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Step 2—HA Primary Variables Gauge

It is now time to properly place your arrows (these will be relative value indications) on each of the primary variable gauges. The placement of the assessment arrow on each of the 10 variables should be done as accurately as possible and as rigorously as possible. Each variable continuum should be evenly divided into a scale of some kind and an exact value should be determined or calculated to help place the arrow. As an example, the cost of downtime (per hour) variable could be a scale from $0/hr at the bottom (left) to $500,000/hr at the top (right) for Company X. The $500,000/hr top scale value would represent what might have been the peak order amounts ever taken in by the online order entry system for Company X and thusly would represent the known dollar amount being lost for this period. Remember, everything is relative to the other systems in your company and to the perceived value of each of these variables. In other words, some companies won't place much value on the end-user tolerance of downtime variable if the application is for internal employees. So, adjust accordingly.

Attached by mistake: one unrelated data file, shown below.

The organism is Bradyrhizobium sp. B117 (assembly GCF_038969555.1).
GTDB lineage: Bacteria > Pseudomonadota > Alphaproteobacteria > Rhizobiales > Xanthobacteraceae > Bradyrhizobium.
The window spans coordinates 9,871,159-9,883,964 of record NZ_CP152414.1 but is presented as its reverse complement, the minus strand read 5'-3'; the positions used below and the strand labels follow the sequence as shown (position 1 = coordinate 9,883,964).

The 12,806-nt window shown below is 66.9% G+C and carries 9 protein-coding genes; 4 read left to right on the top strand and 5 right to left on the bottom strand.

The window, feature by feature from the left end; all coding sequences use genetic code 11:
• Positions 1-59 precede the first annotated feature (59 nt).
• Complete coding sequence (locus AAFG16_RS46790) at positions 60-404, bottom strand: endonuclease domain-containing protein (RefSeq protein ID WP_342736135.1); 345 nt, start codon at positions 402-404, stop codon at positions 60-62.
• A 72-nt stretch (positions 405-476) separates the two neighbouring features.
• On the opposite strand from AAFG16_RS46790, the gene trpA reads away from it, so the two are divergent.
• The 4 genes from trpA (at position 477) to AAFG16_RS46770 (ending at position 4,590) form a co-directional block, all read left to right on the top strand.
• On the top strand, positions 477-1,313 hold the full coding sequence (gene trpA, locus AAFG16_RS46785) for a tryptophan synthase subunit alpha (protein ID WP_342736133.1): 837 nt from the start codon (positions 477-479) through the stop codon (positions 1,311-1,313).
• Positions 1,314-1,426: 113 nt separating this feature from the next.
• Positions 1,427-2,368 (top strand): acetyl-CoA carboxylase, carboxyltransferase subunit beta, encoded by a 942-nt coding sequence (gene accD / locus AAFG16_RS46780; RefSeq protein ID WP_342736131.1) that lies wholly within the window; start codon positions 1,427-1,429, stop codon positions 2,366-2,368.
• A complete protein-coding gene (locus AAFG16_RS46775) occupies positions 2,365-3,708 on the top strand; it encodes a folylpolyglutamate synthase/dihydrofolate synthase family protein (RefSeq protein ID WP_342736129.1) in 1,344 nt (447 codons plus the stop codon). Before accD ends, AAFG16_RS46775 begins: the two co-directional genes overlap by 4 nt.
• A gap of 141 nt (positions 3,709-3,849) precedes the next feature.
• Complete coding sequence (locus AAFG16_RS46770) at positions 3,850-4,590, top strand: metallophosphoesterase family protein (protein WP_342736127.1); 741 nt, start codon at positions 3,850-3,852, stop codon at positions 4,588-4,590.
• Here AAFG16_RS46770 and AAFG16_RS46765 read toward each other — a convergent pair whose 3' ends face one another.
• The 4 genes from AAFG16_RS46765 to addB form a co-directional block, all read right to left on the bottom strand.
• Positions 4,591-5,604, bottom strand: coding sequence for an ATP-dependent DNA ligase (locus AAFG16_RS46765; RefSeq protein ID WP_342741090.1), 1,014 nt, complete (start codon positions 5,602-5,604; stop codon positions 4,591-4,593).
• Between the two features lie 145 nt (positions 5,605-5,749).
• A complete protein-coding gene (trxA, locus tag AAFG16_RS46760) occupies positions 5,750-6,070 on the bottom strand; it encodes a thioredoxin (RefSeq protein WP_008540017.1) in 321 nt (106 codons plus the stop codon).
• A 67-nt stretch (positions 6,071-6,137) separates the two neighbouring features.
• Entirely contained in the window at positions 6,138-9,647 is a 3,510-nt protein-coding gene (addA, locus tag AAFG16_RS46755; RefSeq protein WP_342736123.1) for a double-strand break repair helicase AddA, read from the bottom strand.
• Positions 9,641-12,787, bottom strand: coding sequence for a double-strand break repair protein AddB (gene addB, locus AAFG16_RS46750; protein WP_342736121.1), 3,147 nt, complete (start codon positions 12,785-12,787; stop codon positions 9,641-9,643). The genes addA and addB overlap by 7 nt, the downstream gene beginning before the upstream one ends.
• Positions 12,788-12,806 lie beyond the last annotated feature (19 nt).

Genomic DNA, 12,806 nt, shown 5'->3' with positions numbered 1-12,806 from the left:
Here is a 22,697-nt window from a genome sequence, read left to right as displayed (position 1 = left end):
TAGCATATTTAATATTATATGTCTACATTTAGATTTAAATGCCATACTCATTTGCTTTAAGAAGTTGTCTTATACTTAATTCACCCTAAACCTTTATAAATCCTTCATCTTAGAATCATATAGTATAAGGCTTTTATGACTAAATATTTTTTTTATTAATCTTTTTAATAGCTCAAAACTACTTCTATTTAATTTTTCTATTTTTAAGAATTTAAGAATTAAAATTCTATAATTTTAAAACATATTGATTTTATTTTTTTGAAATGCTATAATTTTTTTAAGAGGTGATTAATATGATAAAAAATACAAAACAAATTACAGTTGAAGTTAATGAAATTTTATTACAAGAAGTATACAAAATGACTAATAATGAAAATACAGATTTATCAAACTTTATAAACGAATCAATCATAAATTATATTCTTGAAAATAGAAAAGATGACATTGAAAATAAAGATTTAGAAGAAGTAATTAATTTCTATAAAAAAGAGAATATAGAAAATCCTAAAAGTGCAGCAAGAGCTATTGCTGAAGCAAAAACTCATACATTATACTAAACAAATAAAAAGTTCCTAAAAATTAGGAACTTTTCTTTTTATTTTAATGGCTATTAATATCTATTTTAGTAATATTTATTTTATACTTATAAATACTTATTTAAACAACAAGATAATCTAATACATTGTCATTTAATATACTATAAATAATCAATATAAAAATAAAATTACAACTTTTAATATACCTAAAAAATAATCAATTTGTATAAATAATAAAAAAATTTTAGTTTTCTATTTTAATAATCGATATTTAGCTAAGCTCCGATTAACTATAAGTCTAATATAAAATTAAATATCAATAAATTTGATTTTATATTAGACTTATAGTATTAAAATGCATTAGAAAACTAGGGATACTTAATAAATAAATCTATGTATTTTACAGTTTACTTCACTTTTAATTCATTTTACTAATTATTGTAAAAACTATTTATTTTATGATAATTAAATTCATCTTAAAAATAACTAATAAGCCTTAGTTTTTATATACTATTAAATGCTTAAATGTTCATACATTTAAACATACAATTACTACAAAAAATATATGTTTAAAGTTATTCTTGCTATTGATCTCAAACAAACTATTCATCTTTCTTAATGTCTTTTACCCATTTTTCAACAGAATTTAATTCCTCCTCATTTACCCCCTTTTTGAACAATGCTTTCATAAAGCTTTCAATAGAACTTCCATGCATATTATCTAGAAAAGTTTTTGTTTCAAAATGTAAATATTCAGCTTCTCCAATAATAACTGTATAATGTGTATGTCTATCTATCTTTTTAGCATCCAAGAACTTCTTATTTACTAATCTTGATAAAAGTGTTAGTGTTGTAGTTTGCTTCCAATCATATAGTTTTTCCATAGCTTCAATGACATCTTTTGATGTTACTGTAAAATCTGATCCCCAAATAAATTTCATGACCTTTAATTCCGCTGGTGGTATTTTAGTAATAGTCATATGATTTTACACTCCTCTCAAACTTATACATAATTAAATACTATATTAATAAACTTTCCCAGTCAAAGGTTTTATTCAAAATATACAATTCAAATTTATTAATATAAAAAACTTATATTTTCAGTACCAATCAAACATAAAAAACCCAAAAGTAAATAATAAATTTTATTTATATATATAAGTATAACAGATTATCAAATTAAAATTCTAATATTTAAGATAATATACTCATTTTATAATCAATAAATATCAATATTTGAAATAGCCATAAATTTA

For all of the primary variable gauges you will need to

  1. Assign relative values to each primary variable (based on your company's characteristics).

  2. Place an arrow on the perceived (or estimated) point in each gauge that best reflects the system being assessed.

As another example, let's look at the first HA primary variable of total "uptime requirement percentage." If we are assessing an ATM system, the placement of the assessment arrow would be at a percentage of 98% or higher. Remember that five 9s means a 99.999% uptime percentage. Also remember that this uptime requirement is for the "planned" time of operation, not the total time in a day (or a year)—except, of course, if the system is a 24x7x365 system. Very often the service level agreement that is defined for this application will spell out the uptime percentage requirement. Figure 3.1 shows the placement of the assessment arrow at 99.5% for the ATM application example. This places this application on the bottom edge of what we call "Extreme Availability" (at least from the uptime percentage point of view).

Figure 3.1Figure 3.1 HA Primary Variables Gauge—ATM uptime percentage example.

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